the maximin and minimax strategies may not give the same payoff, and this is
illustrated below in the payoff matrix for a rudimentary version of the normal
form of an elementary game of poker (Owen 1995). Here each
row corresponds to the strategies of player 1, and each column to those of
player 2. Player 1 gets to choose from four possible strategies, and player II
must choose from two possible strategies. Here the maximin is -0.6 in row 2,
and the minimax is -0.2 in column 1. The difference is not zero, and represents
an

*indeterminacy*of the game.
-1.8 1

-0.2 -0.6

-2.2 1

-0.6 -0.6

In such
situations it is advisable for the two players to adopt

*mixed strategies*. The idea is to prevent the other player from guessing the strategy by choosing a row or a column according to some randomizing scheme. For example, suppose player 1 plays row 1 with probability 1/8, row 2 with probability 7/8, and does not play rows 3 and 4 at all. The four choices can be represented by a vector**x**= (1/8, 7/8, 0, 0), and give player 1 the winnings of at least -0.4. This means that he expects to lose no more than 0.4 units, irrespective of what game the opponent plays. Similarly, player 2 may be advised to play either column with a probability 1/2 (**y**= (1/2, 1/2)). The expected payoff for this approach is at the most 0.4.
With this
mixed strategy, player 1 expects to lose no more than 0.4, and player 2 expects
to win at least 0.4. The number -0.4 is

*the value of the game*.
We can
generalize. Consider a game in which the payoff matrix

**A**is an*m*x*n*matrix. The mixed-strategy for player 1 is a vector**x**= (*x*_{1},*x*_{2}, . . .,*x*_{m}). The components of this vector, which are probabilities, are nonnegative, and add up to 1. For player 2 there is a similar mixed-strategy vector**y**= (*y*_{1},*y*_{2}, ...*y*_{n}). The expected payoff for mixed strategies used by the two players can be written as*P*(

*x*,

*y*) =

**xAy**

^{t}

The maximin in
this general case is

*V*= max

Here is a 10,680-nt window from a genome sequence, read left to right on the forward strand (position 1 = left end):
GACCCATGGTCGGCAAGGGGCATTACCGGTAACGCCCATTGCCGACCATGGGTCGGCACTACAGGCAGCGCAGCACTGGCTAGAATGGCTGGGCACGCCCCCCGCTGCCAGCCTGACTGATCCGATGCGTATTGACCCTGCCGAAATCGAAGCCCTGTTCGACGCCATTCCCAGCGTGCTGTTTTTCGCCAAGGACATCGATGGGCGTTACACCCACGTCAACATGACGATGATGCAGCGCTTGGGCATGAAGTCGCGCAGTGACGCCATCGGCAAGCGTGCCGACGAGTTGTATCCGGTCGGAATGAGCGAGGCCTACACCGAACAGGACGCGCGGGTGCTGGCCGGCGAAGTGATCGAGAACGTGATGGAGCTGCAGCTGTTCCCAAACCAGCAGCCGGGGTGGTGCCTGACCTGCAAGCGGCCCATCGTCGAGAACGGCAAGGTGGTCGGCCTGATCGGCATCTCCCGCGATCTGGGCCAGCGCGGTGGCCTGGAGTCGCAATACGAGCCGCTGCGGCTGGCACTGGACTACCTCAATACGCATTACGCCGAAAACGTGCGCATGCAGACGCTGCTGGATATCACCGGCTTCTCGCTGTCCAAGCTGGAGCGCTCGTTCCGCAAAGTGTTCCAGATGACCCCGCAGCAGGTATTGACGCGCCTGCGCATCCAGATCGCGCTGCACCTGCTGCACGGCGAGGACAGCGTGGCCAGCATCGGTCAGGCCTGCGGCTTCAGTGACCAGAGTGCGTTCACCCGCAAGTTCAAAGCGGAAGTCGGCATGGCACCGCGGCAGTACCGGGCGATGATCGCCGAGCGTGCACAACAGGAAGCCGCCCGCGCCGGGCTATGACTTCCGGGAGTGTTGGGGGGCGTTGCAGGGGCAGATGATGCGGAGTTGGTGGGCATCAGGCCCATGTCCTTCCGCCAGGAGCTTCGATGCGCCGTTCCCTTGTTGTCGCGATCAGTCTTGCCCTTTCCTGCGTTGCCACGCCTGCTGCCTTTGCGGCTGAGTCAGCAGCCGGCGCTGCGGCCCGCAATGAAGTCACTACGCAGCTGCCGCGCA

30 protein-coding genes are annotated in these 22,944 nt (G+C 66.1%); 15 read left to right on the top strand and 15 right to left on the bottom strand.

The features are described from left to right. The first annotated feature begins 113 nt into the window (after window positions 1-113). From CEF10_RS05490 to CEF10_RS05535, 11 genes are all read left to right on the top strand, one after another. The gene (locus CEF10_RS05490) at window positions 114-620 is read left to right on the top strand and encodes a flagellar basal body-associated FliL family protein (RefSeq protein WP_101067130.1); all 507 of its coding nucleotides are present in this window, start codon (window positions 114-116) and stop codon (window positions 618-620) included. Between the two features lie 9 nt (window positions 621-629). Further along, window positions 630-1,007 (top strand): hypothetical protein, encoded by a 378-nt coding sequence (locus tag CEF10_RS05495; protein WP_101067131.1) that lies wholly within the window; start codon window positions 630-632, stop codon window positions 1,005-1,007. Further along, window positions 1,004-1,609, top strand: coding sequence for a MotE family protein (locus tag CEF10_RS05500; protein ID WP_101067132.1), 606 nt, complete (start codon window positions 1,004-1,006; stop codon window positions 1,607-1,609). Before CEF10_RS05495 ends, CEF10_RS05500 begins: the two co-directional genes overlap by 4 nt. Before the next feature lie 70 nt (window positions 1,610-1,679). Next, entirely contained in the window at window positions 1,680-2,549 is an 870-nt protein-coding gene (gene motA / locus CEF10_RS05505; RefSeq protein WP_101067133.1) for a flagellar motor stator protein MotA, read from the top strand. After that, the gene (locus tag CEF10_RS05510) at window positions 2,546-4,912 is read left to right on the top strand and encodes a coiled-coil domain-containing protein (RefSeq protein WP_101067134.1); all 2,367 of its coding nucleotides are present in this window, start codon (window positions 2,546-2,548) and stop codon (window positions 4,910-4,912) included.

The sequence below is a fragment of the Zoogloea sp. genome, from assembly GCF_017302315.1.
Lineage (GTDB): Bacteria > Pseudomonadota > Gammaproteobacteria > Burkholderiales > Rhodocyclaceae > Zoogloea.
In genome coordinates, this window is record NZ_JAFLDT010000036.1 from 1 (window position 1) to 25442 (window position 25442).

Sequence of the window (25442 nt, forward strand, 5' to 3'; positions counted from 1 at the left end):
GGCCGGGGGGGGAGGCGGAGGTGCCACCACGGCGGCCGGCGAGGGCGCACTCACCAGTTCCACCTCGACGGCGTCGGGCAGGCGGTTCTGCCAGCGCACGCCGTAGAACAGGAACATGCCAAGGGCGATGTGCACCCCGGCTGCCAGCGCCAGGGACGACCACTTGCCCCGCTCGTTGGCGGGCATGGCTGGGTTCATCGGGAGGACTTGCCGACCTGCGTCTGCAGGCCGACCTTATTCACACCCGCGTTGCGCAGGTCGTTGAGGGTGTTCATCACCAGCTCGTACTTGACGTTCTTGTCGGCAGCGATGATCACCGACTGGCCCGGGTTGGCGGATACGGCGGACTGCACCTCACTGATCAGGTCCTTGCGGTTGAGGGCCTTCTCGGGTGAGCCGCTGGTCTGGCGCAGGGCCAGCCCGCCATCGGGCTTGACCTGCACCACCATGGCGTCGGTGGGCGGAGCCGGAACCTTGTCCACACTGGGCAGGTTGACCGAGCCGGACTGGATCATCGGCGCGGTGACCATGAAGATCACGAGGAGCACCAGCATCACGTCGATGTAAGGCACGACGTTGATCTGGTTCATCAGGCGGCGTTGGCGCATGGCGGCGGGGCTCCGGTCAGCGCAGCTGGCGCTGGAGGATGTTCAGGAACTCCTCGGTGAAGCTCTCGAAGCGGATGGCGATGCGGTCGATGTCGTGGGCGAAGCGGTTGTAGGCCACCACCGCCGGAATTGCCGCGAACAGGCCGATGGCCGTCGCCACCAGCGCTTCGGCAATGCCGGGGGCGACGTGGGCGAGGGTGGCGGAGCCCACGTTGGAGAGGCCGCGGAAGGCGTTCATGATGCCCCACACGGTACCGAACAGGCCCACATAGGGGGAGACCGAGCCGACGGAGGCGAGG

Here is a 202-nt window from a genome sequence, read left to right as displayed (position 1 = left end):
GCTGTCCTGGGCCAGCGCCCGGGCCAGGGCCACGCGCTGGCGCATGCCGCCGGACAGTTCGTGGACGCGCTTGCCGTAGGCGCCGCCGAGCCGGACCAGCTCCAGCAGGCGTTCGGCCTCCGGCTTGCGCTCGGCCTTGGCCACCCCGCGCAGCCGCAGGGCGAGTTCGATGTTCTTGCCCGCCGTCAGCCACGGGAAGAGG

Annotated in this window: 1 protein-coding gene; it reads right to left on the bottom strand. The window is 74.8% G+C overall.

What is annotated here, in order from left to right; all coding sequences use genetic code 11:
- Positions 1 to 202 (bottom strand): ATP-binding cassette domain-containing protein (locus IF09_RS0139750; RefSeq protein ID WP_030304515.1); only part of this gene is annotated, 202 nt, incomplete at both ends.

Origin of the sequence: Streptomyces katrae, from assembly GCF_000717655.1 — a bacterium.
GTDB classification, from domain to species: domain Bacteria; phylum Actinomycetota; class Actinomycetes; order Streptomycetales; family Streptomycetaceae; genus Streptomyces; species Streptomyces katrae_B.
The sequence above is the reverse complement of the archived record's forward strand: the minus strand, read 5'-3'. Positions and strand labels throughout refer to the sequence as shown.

_{I}_{x }min

_{y }

**xAy**

^{t}
And the
minimax is

*V*

_{II}= min

*max*

_{y}

_{x}**xAy**

^{t}__The minimax theorem__

The minimax
theorem says that for all matrix games,

*V*=

_{I}*V*.

_{II}
The common value of the payoff is called the

*value*of the game. The maximization of**x**and the minimization of**y**are*optimal mixed strategies*.*Linear programming*is the most common technique used for the computation of optimal strategies in a matrix game.

Chess is an
example of a zero-sum two-player game. There is a theorem in game theory
according to which

*any finite, zero-sum, two-player game like chess has an optimal solution*. That is, there is an optimal way of choosing moves in chess that will make a player do better than any other set of moves. But the total possible number of moves in chess is huge: ~10^{120}. The problem is that no one knows what that optimal solution is. One never plays the same game twice.
Suppose there
are more than two players in a game; i.e. it is a

*plural game*. In any game, whether dual or plural, the total payoff may be zero (zero-sum games) or nonzero (nonzero-sum games). For the latter category, the interests of the players may not be opposite always; i.e. both noncooperation and cooperation are conceivable. I shall focus on noncooperative games in the next post.